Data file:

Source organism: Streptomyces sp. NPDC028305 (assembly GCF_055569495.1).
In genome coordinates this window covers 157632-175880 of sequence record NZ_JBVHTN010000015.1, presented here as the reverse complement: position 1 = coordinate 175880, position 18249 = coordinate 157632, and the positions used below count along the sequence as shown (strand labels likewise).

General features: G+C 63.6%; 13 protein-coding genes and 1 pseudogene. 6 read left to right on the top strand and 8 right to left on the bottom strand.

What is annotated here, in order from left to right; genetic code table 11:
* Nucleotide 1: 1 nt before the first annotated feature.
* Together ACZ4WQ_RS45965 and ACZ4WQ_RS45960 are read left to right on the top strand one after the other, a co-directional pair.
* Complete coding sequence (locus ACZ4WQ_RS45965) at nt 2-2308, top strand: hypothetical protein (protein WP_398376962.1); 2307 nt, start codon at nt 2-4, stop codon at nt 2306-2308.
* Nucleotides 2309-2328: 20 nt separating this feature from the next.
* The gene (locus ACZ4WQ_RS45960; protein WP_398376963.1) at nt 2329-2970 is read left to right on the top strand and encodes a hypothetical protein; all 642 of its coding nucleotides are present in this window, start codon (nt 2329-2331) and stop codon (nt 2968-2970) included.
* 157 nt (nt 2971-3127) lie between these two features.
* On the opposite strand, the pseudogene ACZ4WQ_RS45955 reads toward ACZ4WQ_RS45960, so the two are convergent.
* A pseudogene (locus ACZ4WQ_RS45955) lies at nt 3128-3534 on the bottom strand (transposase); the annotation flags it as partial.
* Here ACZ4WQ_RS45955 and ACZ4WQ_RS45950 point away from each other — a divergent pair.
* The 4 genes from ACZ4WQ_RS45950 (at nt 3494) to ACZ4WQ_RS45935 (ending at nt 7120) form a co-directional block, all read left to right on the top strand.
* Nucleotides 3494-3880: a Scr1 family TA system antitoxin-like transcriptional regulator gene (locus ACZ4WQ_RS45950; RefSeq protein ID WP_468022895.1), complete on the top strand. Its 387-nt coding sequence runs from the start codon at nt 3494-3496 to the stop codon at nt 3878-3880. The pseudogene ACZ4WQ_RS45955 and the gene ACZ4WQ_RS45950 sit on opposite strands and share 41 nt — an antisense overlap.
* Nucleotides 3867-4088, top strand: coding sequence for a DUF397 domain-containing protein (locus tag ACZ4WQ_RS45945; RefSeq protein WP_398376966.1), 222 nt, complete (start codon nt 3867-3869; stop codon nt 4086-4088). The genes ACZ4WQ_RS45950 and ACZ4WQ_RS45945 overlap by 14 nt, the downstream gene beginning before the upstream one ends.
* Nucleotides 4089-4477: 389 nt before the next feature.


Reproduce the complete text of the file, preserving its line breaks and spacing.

Source organism: Streptomyces sp. NPDC028305 (assembly GCF_055569495.1).
In genome coordinates this window covers 157632-175880 of sequence record NZ_JBVHTN010000015.1, presented here as the reverse complement: position 1 = coordinate 175880, position 18249 = coordinate 157632, and the positions used below count along the sequence as shown (strand labels likewise).

General features: G+C 63.6%; 13 protein-coding genes and 1 pseudogene. 6 read left to right on the top strand and 8 right to left on the bottom strand.

What is annotated here, in order from left to right; genetic code table 11:
* Nucleotide 1: 1 nt before the first annotated feature.
* Together ACZ4WQ_RS45965 and ACZ4WQ_RS45960 are read left to right on the top strand one after the other, a co-directional pair.
* Complete coding sequence (locus ACZ4WQ_RS45965) at nt 2-2308, top strand: hypothetical protein (protein WP_398376962.1); 2307 nt, start codon at nt 2-4, stop codon at nt 2306-2308.
* Nucleotides 2309-2328: 20 nt separating this feature from the next.
* The gene (locus ACZ4WQ_RS45960; protein WP_398376963.1) at nt 2329-2970 is read left to right on the top strand and encodes a hypothetical protein; all 642 of its coding nucleotides are present in this window, start codon (nt 2329-2331) and stop codon (nt 2968-2970) included.
* 157 nt (nt 2971-3127) lie between these two features.
* On the opposite strand, the pseudogene ACZ4WQ_RS45955 reads toward ACZ4WQ_RS45960, so the two are convergent.
* A pseudogene (locus ACZ4WQ_RS45955) lies at nt 3128-3534 on the bottom strand (transposase); the annotation flags it as partial.
* Here ACZ4WQ_RS45955 and ACZ4WQ_RS45950 point away from each other — a divergent pair.
* The 4 genes from ACZ4WQ_RS45950 (at nt 3494) to ACZ4WQ_RS45935 (ending at nt 7120) form a co-directional block, all read left to right on the top strand.
* Nucleotides 3494-3880: a Scr1 family TA system antitoxin-like transcriptional regulator gene (locus ACZ4WQ_RS45950; RefSeq protein ID WP_468022895.1), complete on the top strand. Its 387-nt coding sequence runs from the start codon at nt 3494-3496 to the stop codon at nt 3878-3880. The pseudogene ACZ4WQ_RS45955 and the gene ACZ4WQ_RS45950 sit on opposite strands and share 41 nt — an antisense overlap.
* Nucleotides 3867-4088, top strand: coding sequence for a DUF397 domain-containing protein (locus tag ACZ4WQ_RS45945; RefSeq protein WP_398376966.1), 222 nt, complete (start codon nt 3867-3869; stop codon nt 4086-4088). The genes ACZ4WQ_RS45950 and ACZ4WQ_RS45945 overlap by 14 nt, the downstream gene beginning before the upstream one ends.
* Nucleotides 4089-4477: 389 nt before the next feature.